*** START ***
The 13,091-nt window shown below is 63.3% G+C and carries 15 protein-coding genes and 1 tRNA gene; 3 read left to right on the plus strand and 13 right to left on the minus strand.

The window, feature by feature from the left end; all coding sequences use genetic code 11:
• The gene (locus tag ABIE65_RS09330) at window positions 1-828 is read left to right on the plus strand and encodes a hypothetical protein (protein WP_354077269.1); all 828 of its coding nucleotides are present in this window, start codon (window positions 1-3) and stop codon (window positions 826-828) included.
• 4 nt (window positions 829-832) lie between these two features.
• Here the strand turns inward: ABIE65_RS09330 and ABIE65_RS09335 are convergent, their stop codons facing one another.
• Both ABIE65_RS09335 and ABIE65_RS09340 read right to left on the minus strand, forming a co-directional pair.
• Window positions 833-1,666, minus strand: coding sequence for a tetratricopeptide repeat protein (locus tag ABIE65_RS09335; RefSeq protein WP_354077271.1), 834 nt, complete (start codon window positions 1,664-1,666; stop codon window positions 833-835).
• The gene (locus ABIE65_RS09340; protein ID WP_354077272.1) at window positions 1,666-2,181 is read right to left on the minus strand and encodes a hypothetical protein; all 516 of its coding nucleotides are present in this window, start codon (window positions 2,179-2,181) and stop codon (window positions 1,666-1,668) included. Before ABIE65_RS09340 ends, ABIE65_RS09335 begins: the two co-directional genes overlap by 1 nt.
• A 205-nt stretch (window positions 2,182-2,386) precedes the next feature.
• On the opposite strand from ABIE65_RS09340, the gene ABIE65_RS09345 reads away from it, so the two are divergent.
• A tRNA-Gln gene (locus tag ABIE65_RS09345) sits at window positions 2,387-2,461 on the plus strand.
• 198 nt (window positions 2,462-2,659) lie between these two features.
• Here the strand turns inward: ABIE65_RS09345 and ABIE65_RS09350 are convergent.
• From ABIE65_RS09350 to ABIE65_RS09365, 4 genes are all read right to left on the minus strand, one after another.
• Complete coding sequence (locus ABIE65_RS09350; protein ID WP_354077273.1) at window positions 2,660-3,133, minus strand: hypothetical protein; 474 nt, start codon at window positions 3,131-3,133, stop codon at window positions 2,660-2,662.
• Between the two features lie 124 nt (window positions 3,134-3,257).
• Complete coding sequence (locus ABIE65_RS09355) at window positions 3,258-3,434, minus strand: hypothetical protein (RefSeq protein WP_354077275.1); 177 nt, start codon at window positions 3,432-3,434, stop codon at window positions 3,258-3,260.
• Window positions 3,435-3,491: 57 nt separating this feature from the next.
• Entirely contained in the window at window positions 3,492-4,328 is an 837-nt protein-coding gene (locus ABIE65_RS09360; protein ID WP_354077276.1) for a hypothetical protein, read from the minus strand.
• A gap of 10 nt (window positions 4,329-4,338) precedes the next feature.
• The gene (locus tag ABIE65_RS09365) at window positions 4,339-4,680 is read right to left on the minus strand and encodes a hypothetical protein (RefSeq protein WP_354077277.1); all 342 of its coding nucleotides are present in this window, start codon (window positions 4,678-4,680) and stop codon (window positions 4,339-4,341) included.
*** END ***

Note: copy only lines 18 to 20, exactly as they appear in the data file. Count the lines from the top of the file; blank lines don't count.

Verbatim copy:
• Window positions 3,435-3,491: 57 nt separating this feature from the next.
• Entirely contained in the window at window positions 3,492-4,328 is an 837-nt protein-coding gene (locus ABIE65_RS09360; protein ID WP_354077276.1) for a hypothetical protein, read from the minus strand.
• A gap of 10 nt (window positions 4,329-4,338) precedes the next feature.